Winner of Hack from Home event develops privacy-forward ‘traffic light’ app to help end Coronavirus lockdown


Health Traffic Light, a project formed by a multidisciplinary team of designers, data scientists and academics has won Hack from Home, a global virtual hackathon to find technology solutions to fight the spread of COVID-19. Health Traffic Light is an infection risk scoring application that  uses citizen-owned data, rather than local smartphone storage to guarantee privacy.

FieldHouse Associates

The event took place remotely on Saturday 4th April and Sunday 5th April and was organised by Dataswift alongside world-renowned partners including NHSX, The Ethical Tech Alliance, HAT-LAB, Case Western Reserve University’s xLAB, and the Cleveland Clinic’s Hwang Lab


A UK-launched initiative, united by a global ambition to halt the spread of COVID-19, the hackathon brought together 822 participants from 62 countries to deliver 28 projects that can be scaled into solutions to fight COVID-19. 


The 28 projects were designed around three core themes: mass data mobility, citizen science and community health. The winning project, Health Traffic Light, is an international risk identification system that has proposed a privacy-preserving technology to identify individual exposure to the virus at scale. By tracking self-reported symptoms and networks of citizens that may have been exposed to the virus they can track the effects of COVID-19 in a population without the possibility of governments or organisations maintaining unfettered access to their information after the crisis. This is achieved by using personal data accounts, rather than storing citizens data in local smartphone storage that could still be accessed after the pandemic.


A brief description of the other winning projects:



  • AI For Good Simulator Covid-19 Refugee Camp Solutions – An agent-based simulation of the spread of COVID-19 disease within refugee camps.
  • Scandit – A health services solution that captures ID sources and test kit information alongside other device information to store as a Healthcare Passport for live geographic analysis and forecasts.
  • Delivery Angels – An app to self-organise local delivery to those who are vulnerable or symptomatic in their local community.



The Health Traffic Light team is now collaborating with HAT-LAB and Dataswift to develop their idea and bring it into production. The runners up: AI For Good Simulator,Covid-19 Refugee Camp Solutions, Scandit and Delivery Angels will receive €6,000 combined, provided by Just One Giant Lab.


The reason we brought together leaders and innovators from across the global technology community is that there is a clear opportunity for tech solutions to help reduce the spread of COVID-19. We couldn’t have hoped for better results. It was heartwarming to see the pull together mindset, which we associate as so uniquely “British”, come into play among a community that was truly global. The dedication and desire to do something good was evident from the teams kicking off their work at midnight on Friday, to the virtual happy hours, and finally seen in the quality of the finished products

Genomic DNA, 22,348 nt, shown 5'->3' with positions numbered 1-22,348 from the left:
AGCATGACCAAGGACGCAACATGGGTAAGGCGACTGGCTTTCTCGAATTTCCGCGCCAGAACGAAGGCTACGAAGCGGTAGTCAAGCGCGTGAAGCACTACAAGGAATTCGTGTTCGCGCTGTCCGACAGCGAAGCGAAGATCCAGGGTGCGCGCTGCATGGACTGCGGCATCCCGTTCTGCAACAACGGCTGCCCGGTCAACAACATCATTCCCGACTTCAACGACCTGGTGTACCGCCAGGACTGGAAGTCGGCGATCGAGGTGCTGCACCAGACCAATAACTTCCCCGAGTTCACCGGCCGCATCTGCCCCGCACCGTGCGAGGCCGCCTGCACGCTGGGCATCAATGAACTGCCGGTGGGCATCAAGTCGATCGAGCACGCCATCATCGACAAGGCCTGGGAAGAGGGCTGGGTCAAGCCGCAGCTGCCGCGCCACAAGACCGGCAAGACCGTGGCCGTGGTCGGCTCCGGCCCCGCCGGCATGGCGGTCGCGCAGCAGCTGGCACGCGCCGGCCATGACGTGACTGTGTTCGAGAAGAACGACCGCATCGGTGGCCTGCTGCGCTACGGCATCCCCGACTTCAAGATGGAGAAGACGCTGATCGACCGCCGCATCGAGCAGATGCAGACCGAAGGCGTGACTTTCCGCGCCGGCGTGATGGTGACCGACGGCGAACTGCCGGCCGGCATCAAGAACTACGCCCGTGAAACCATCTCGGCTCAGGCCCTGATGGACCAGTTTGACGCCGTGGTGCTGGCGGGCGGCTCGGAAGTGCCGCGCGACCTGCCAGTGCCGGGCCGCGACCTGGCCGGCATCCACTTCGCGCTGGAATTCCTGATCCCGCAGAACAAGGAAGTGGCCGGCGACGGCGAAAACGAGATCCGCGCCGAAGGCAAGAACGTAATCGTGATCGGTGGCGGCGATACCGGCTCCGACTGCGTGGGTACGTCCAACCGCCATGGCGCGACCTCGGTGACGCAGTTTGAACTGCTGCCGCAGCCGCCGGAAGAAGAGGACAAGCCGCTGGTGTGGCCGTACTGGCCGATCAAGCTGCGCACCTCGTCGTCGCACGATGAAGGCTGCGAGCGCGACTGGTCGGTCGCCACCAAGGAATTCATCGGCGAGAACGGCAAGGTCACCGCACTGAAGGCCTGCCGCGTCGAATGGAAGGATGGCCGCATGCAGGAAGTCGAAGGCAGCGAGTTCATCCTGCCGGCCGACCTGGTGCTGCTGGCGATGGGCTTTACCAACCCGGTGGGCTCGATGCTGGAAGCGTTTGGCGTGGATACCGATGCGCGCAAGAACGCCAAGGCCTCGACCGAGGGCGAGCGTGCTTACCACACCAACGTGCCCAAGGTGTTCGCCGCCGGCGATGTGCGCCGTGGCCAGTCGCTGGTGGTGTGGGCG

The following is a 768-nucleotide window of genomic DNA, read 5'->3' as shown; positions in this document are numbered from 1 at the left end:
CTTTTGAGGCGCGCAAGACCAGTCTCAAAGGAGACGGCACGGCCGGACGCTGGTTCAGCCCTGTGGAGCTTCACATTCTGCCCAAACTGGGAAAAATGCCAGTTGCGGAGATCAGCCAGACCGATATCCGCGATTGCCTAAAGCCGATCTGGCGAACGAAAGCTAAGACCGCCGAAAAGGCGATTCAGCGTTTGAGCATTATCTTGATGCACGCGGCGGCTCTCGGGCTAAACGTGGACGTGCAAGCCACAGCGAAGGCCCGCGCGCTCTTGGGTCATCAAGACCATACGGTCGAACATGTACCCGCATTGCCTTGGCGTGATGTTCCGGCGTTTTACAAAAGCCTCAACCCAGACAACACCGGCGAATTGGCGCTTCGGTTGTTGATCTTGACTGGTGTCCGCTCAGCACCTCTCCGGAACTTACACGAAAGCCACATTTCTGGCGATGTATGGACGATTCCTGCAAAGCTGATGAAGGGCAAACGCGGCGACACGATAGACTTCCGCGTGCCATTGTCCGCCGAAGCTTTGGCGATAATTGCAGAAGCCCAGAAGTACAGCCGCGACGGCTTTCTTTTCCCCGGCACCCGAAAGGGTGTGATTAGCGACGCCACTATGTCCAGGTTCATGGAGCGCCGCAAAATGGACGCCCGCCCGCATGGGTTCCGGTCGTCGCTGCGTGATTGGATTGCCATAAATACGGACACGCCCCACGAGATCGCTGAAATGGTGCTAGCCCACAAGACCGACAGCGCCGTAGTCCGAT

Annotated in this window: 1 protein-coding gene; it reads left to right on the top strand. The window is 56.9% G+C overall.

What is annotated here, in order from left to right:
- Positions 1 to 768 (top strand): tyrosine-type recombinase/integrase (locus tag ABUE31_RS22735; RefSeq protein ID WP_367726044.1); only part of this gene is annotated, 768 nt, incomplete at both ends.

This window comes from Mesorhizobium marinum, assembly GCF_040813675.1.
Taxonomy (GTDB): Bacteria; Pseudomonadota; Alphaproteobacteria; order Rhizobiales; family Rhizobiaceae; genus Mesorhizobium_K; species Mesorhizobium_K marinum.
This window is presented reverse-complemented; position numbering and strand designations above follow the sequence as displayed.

We have already seen tech deployed to great effect in parts of China and Asia in particular, and contact tracing applications are increasingly being called for in Silicon Valley and around the world. However, many of these solutions come at a cost to our individual legal rights and there has been an alarming rise in the number of opportunistic apps being launched with the primary aim of harvesting people’s data. Our goal is to achieve a positive outcome for society but in a wholesome and ethical way. I hope that Health Traffic Light can successfully build and scale the product, to ultimately slow the spread of COVID-19 without compromising our individual rights and privacy.” said Professor Irene Ng, CEO of Dataswift and main sponsor of the Hack from Home initiative


Dataswift is a Cambridge-based company that enables businesses to deliver legal ownership and control of personal data to their customers through personal data accounts powered by the HAT MicroserverTM, a technology built by 7 U.K. universities funded by U.K. Government.


David Flynn, project lead, Health Traffic Light said: Participating in, and eventually winning this virtual hackathon has been an incredible experience! It was really inspiring to see so many of us from the global tech community coming together to help fight the spread of COVID-19.


Our team, Health Traffic Light is proposing a privacy-forward application to expedite the Coronavirus lockdown, and slow the spread of this devastating virus. Our solution is underpinned by citizen-owned personal data accounts to guarantee privacy. This means that access to the data – by the app developer, third parties, or government – is fully controlled by the user and on a strictly voluntary basis. Health Traffic Light users will be able to deny access to their information at any time they choose – such as when the pandemic is over.


Contract tracing has the potential to fight the spread of the virus and restart the economy, without compromising citizen privacy. We want to give people their peace of mind and independence back. Particularly for the most vulnerable in our society, we believe our solution could really help.


We are looking to share our ideas with the NHS and collaborate with partners to make this product available to citizens at the earliest opportunity.”